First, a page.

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respiratory therapist checks premature baby's breathing while in his mother's arms
Conditions can change rapidly and unpredictably for premature or critically ill newborns in the Neonatal Intensive Care Unit so careful and detailed monitoring is needed by respiratory therapists and the NICU team. Mom Melissa holds baby Eli while respiratory therapist Karey Nelson checks his breathing.
October 25, 2021

Helping our littlest patients breathe

There is no such thing as a typical day in the Neonatal Intensive Care Unit (NICU) at McMaster Children’s Hospital (MCH). Why? Because this unit is for infants who are born requiring critical care, many of whom are born prematurely. The care of a premature or critically ill newborn can change rapidly and unpredictably requiring careful monitoring and a close attention to detail.

It takes a village to care for these babies – coordinating the necessary care for survival and then optimizing their growth and development until they’re ready to be transferred or sent home. One of those villagers is Karey Nelson, a Registered Respiratory Therapist.

Karey Nelson headshot

Karey Nelson, Registered Respiratory Therapist

“It’s amazing to see just how resilient a baby can be. Whether they’ll need continued care throughout their lives or not, they learn to adapt,” says Nelson.

Respiratory therapists in the NICU

Respiratory therapists assess, care for and monitor patients who have difficulty breathing to ensure they get the support they need. This includes inserting breathing tubes, managing ventilators and breathing masks, and monitoring medication.

When a baby is born at 33 weeks gestation or earlier, their lungs aren’t fully developed so some form of breathing support is often needed. This means respiratory therapists are a critical part of the NICU team and the ongoing care for these infants.

The NICU at MCH has 72 beds and provides care for approximately 1,500 babies every year. Six respiratory therapists work on every shift providing care for these infants. They’re also part of the NICU admit team and attend deliveries when there’s a possibility that breathing support will be required at birth.

“While no day is the same for me, I work at having uneventful days for my patients.”

Responding to change

Nelson’s day starts with reviewing the status of each of the patients in her care with the respiratory therapist finishing the previous shift. This is followed by “rounds” where she checks on each patient. She’s assessing their vital signs, listening to their breathing, checking blood work and x-rays, plus ensuring that the breathing tube or oxygen mask is positioned correctly. These rounds occur every four hours.

Afterwards, she is part of the care team meeting to review each patient, discuss changes in status and care, and set a plan for the day. These meetings involve doctors, nurses, respiratory therapists, dietitians and pharmacists.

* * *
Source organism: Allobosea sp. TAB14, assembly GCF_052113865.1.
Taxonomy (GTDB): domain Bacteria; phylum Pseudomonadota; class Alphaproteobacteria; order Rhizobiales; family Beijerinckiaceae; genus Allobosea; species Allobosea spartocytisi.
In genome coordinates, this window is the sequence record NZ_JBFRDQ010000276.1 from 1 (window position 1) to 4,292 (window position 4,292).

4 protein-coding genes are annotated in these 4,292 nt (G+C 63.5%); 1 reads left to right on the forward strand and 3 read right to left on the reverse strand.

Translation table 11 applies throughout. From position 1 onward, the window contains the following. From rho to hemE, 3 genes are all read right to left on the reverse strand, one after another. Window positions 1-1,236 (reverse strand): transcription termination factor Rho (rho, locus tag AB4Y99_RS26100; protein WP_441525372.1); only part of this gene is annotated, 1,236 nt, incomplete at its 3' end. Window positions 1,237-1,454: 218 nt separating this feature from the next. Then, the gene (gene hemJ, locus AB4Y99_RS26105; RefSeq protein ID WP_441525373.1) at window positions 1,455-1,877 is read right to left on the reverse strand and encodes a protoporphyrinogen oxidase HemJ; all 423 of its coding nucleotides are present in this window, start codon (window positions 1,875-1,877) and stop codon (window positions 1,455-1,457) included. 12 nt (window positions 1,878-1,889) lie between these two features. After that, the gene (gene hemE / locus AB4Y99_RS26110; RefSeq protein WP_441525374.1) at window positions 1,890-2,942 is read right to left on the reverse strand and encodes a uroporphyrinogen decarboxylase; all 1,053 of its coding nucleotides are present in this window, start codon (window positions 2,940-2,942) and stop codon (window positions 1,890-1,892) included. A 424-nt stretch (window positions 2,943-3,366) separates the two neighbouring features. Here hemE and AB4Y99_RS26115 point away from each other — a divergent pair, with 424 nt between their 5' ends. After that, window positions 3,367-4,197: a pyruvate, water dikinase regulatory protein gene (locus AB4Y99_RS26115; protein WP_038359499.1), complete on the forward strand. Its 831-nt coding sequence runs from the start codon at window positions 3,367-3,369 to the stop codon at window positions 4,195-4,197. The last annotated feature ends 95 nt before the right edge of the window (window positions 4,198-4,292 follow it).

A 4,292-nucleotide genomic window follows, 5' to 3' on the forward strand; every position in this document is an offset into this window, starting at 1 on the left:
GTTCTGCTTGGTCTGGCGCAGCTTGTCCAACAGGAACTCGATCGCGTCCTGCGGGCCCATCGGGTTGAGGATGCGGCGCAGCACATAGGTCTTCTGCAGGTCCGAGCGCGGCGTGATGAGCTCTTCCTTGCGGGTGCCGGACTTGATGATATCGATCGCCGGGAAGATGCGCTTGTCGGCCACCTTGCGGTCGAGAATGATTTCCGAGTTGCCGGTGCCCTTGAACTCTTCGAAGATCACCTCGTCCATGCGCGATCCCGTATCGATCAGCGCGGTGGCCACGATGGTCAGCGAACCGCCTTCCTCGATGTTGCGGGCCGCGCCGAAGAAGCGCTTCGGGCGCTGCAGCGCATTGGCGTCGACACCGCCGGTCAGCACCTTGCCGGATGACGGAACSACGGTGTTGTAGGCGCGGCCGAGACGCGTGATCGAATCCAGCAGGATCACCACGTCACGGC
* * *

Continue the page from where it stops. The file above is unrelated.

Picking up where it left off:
“Babies are constantly changing and premature babies are very sensitive to even the slightest change,” says Nelson. “As a team we discuss how they’re responding and what we need to do to make things easier for them.”

The result of that meeting can mean adjustments in medication, oxygen or pressure levels, ventilator support or equipment. Nelson’s next sets of rounds are important to see how the babies are responding. This means she may need to make adjustments to ensure her tiny patients are breathing comfortably.

One size doesn’t fit all

“Patients can be in the NICU for days, weeks or months. They often weigh only a couple of pounds or less when they’re born, so they’re growing and developing while in our care. This means we also have to change their respiratory support as they grow,” says Nelson.

To fit these tiny but growing patients, breathing tubes and face masks come in multiple sizes. They’re even small enough to fit micro preemie babies who weigh less than a pound at birth.

Premature baby in mother's arms in the NICU at MCH

Premature babies like Eli will spend anywhere from days to weeks in the NICU so they can continue to grow and develop.

Expect the unexpected

Despite thorough monitoring, a sudden change can occur that triggers an alarm on the ventilator or oxygen monitor. This could be as simple as a baby having the hiccups, or more complicated like the tape holding the breathing tube coming loose when a baby moved. However, it could also signal a spike in heart rate or temperature, or a change in oxygen levels that needs to be addressed immediately.

An ever-changing environment may keep Nelson on her toes, but it’s what she enjoys about the job.

“While no day is the same for me, I work at having uneventful days for my patients. It means they’re breathing, growing and developing well,” she says. “What makes it all worthwhile is the day a patient can breathe on their own and no longer needs me.”

The Canadian Society of Respiratory Therapists identifies the last week in October as Respiratory Therapy Week in Canada to celebrate the respiratory therapy profession and the outstanding dedication and passion of respiratory therapists.

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